8. Mali Says:

    I wrote about this – The Pain Olympics – recently. And yes, we’ve all done it, or had someone do it/say it to us. And it’s true that loss is loss, but we all feel differently about things, because we are all in different emotional situations, have different backgrounds/baggage, cope differently with emotion, have different world views, etc etc. (I could have saved myself a lot of typing there if I’d just said “we are all different.”) None of us knows how another person feels.

    I wrote about perspective. I find it important to put my pain in perspective – both against different pain/loss, and that of others. Not to judge those others, but to allow myself to either protect myself “I cannnot support my pregnant friend right now or it might destroy our friendship” or to think “actually, I don’t have it so bad, my glass is half-full, not half-empty” or “I remember how upset I was when I (xxxx), so A must be feeling dreadful.” I think it is inevitable that we compare pain. It’s what we do with that comparison, or how we move on to still be compassionate, that is really important.

  9. mina Says:

    I think it’s normal that we compare losses. People may have read from me here being really overly sensitive to posts about marriage/partners because i not only lost my future as a mum but also my partner at the same time. I guess i was being unfair but here is the only place that i expected people to be sensitive and not talk about marriages in a way that to me, felt like “bragging”.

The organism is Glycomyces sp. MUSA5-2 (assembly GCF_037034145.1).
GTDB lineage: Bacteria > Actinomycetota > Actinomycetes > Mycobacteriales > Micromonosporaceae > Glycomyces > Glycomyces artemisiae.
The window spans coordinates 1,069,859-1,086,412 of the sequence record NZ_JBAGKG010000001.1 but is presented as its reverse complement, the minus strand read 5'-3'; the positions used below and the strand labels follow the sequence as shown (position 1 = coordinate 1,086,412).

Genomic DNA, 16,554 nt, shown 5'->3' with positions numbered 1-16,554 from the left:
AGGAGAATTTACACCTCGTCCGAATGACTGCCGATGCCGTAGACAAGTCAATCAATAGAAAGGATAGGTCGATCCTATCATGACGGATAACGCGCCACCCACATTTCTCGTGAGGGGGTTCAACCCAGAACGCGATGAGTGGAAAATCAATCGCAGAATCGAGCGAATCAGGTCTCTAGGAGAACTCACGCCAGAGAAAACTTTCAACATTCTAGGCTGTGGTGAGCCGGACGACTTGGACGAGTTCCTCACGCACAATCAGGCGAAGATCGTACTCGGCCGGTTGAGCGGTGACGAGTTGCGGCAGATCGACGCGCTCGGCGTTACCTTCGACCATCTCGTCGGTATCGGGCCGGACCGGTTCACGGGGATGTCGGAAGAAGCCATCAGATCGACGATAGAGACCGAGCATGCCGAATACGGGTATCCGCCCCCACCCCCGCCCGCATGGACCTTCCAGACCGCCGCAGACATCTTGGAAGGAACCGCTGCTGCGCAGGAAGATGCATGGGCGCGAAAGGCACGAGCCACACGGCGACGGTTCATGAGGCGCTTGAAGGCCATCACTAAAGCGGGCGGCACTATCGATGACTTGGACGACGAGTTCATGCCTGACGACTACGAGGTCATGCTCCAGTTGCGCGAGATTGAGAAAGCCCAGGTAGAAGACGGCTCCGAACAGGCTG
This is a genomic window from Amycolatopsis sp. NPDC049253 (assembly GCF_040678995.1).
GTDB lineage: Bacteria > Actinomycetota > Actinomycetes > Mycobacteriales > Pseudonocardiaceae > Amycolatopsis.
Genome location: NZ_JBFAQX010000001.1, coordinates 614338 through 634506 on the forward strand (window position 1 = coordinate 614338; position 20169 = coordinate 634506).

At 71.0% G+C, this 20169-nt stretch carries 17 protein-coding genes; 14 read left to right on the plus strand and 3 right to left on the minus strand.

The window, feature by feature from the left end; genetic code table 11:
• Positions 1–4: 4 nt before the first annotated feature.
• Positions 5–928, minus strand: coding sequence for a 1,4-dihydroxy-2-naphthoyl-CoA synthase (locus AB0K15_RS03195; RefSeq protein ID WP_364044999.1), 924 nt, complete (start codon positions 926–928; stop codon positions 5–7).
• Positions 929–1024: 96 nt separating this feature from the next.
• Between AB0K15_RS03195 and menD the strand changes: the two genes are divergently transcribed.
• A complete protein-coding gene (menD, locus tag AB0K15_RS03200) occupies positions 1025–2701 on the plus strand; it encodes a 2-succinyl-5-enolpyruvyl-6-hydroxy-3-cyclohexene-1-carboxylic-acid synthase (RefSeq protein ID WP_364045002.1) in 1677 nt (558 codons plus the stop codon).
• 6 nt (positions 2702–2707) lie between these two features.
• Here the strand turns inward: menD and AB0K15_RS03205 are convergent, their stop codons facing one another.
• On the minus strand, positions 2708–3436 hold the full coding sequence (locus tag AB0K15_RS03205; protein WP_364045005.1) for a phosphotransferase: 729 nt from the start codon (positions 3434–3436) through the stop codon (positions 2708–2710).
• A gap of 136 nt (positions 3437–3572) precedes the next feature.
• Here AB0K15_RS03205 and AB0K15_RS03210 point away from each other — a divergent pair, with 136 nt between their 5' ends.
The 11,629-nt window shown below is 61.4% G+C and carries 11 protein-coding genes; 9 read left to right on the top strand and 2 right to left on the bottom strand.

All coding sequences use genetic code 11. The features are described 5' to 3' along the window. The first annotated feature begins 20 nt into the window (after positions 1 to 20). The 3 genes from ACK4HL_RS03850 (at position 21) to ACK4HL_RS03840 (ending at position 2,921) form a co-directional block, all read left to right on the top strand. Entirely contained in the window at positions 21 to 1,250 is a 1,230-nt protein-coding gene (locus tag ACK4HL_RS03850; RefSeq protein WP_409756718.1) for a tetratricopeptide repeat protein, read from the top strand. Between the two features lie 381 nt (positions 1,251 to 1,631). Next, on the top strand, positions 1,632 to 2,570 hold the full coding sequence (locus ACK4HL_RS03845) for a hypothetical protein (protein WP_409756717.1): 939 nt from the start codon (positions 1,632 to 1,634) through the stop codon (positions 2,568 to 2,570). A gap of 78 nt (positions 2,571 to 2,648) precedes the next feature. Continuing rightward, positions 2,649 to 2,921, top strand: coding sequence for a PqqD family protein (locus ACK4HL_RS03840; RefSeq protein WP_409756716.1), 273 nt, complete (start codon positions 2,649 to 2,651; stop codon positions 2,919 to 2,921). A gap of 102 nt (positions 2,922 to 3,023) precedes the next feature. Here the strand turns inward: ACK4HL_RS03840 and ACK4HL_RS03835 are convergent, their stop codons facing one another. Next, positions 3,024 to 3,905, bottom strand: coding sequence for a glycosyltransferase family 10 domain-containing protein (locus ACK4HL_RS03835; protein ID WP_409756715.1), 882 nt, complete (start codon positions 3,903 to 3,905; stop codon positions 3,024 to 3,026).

But i think that’s the whole point of it. We all start comparing loss/grief when faced with a grief we can’t understand. I think if we’re honest all of us have experienced our own lack of understanding. I, for example, have a hard time understanding someone’s serious grief over a dead (deceased?) dog or cat, but then, i never had any pet bigger and more intelligent than a hamster… Some people mourn the loss of a career in a way others who just go on to try something new can’t empathize with at all… etc…. i hope you understand what i mean.